How animals fare in a human arena

Animal Cognition

October 18, 1996

The difference in mind between man and the higher animals, great as it is, certainly is one of degree and not of kind," asserted Darwin in 1871, thus establishing a clear break with Cartesian duality of animal automata and human minds. But only now is Darwin's hypothesis undergoing proper examination. Human experimental psychology in 1871 excluded comparison with animals. True, behaviourism brought humans and animals into the same arena, but the mind was missing. The 1950s saw a cognitive revolution in which human psychology sought new analogies: Chomskyan linguistics and, ironically, automata-computers. Ethology (the study of natural animal behaviour) was developing and laying the ecological and evolutionary foundations for study of animal knowledge.

Perhaps it is for the best that the separate parts of modern comparative psychology developed in their own way. At its heart lie basic unresolved questions of epistemology. Comparative psychology's pastiche of theoretical perspective and ingenuity of methodology may now be uniquely poised to contribute to such questions. What might animal minds tell us about the generality of Kant's "categories of understanding", for example? How would an animal with no a priori understanding of causality behave? The pessimistic species solipsism of philosophers such as Thomas Nagel is not universal; it has not, for example, dampened the imagination of Daniel Dennett in his recent Kinds of Minds.

Animal Cognition accounts for all the main study areas as well as some key experiments. The treatment is economical, empirical and overtly psychological. It is the experiments that Jacques Vauclair likes to sink his teeth into. Straightforward chapters cover the cognitive implications of tool use, spatial orientation, communication, imitation, theory of mind and self-awareness. He has a knack for distilling out the essence of experiments and letting the reader decide.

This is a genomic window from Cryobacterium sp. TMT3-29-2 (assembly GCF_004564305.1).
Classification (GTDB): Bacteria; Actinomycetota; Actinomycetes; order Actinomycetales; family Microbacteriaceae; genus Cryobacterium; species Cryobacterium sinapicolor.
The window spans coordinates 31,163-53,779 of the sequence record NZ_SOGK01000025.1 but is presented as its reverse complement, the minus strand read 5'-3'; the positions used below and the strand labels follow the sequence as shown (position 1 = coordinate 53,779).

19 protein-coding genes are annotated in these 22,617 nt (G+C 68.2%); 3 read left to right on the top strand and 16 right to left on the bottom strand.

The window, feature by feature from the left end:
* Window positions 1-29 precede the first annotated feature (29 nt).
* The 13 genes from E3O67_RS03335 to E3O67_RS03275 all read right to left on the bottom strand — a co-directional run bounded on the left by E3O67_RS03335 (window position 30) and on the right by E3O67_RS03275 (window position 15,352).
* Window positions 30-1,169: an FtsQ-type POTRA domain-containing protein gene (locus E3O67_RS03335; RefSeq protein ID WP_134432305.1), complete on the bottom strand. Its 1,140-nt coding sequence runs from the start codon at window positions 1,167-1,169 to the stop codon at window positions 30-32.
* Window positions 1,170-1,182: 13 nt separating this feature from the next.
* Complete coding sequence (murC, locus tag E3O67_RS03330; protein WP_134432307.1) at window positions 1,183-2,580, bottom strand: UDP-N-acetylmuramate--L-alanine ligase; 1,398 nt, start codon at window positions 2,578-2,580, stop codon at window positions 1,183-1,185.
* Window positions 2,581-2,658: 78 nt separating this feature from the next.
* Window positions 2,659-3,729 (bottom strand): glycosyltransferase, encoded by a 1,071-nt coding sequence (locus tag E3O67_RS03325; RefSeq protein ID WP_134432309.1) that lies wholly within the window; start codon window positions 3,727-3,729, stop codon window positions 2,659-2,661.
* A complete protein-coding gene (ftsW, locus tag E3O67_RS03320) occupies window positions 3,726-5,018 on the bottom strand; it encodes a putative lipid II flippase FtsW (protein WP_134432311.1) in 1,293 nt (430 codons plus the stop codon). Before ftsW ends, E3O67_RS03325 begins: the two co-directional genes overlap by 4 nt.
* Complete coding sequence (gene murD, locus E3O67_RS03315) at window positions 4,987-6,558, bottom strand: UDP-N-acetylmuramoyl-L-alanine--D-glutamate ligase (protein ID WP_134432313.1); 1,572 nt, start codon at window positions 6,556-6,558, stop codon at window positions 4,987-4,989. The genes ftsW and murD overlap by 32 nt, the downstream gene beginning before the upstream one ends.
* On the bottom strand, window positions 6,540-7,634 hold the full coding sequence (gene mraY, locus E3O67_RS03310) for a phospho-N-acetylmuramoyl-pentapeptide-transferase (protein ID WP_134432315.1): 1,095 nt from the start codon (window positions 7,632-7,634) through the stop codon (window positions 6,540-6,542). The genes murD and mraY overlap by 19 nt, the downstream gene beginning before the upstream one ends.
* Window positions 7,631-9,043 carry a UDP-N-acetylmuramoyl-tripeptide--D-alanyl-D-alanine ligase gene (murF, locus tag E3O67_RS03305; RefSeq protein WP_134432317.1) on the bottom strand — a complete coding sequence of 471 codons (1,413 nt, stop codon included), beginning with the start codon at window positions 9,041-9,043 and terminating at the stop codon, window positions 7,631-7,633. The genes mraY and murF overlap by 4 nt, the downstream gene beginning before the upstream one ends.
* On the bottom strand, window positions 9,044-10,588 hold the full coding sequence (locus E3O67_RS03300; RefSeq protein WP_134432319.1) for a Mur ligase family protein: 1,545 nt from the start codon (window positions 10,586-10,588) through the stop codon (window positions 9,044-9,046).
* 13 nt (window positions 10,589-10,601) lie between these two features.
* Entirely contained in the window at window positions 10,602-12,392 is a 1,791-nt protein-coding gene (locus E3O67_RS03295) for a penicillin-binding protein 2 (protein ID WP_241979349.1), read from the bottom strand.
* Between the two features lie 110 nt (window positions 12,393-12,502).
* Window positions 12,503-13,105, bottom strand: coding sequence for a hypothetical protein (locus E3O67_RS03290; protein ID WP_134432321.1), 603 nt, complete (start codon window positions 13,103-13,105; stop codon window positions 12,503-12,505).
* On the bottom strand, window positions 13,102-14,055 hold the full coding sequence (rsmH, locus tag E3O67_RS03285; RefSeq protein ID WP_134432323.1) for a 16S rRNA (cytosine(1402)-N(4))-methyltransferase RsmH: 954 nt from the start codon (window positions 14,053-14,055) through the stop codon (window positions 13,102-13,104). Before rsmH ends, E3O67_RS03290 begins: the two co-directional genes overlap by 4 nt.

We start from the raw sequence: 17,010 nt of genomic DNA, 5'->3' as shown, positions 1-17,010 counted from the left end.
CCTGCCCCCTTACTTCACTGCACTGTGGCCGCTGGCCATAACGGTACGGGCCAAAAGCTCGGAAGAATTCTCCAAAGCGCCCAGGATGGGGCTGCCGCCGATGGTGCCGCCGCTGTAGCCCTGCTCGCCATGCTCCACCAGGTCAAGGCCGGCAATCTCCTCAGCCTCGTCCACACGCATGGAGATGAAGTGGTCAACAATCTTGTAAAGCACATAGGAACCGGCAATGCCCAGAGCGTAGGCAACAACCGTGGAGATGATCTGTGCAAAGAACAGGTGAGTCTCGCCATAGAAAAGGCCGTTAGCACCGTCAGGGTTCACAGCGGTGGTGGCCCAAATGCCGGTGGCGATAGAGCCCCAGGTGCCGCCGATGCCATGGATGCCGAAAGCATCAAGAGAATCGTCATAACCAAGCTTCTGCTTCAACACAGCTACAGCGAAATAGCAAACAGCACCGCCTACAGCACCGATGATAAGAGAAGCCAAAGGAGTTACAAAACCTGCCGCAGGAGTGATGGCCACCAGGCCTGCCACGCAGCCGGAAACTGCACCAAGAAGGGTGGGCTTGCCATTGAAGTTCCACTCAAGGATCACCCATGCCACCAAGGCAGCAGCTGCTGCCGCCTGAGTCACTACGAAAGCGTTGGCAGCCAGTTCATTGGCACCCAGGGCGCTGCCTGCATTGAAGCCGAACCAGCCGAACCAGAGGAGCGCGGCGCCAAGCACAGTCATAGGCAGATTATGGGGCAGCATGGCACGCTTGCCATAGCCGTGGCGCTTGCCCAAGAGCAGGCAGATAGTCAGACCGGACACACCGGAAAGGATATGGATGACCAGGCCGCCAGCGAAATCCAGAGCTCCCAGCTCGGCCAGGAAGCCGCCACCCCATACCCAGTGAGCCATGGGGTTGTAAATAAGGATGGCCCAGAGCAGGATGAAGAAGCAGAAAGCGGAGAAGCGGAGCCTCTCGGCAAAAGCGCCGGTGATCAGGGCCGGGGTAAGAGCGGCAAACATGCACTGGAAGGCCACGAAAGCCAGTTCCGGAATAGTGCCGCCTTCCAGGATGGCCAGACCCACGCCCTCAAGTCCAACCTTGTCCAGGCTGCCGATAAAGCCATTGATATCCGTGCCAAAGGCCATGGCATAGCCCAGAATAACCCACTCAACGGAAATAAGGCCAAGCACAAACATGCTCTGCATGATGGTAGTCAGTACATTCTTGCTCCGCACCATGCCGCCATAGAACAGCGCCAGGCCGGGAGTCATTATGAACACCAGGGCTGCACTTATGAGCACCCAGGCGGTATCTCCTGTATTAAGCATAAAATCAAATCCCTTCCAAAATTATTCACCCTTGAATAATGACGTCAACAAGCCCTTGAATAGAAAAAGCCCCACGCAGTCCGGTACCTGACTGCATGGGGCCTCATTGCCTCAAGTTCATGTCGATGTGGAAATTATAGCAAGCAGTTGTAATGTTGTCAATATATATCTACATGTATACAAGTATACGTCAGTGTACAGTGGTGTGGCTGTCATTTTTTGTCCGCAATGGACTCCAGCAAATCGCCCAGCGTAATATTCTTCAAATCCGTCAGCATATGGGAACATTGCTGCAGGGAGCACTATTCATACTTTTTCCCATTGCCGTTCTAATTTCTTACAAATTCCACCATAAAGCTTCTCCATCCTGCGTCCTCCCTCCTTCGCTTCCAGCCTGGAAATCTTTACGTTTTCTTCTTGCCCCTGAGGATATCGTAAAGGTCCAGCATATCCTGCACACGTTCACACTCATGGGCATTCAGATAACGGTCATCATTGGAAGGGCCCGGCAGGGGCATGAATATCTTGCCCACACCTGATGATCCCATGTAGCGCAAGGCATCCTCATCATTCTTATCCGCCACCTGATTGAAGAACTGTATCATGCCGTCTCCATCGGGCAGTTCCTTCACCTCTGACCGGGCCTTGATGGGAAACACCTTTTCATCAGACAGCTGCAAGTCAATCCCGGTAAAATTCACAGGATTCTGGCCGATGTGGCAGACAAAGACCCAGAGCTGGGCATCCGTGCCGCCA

But the book is not devoid of theoretical context. A whole chapter is devoted to Piaget's "experimental epistemology" and its application to comparative psychology and the book concludes with a sketch of semiotics and its application.

Animal cognition has been in danger of becoming something of a bandwagon, with researchers nourishing their own theoretical idiosyncrasies, speculating on the basis of their own particular experiments on their own particular species. Since ideas come rather cheaply, Animal Cognition has wisely built its foundations on empirical ground.

Thomas Sambrook is research associate, department of anthropology, Durham University.

Animal Cognition: An Introduction to Modern Comparative Psychology

Author - Jaques Vauclair
ISBN - 0 674 03703 0
Publisher - Harvard University Press
Price - £19.95
Pages - 206

Register to continue

Why register?

  • Registration is free and only takes a moment
  • Once registered, you can read 3 articles a month
  • Sign up for our newsletter
Please Login or Register to read this article.


Featured jobs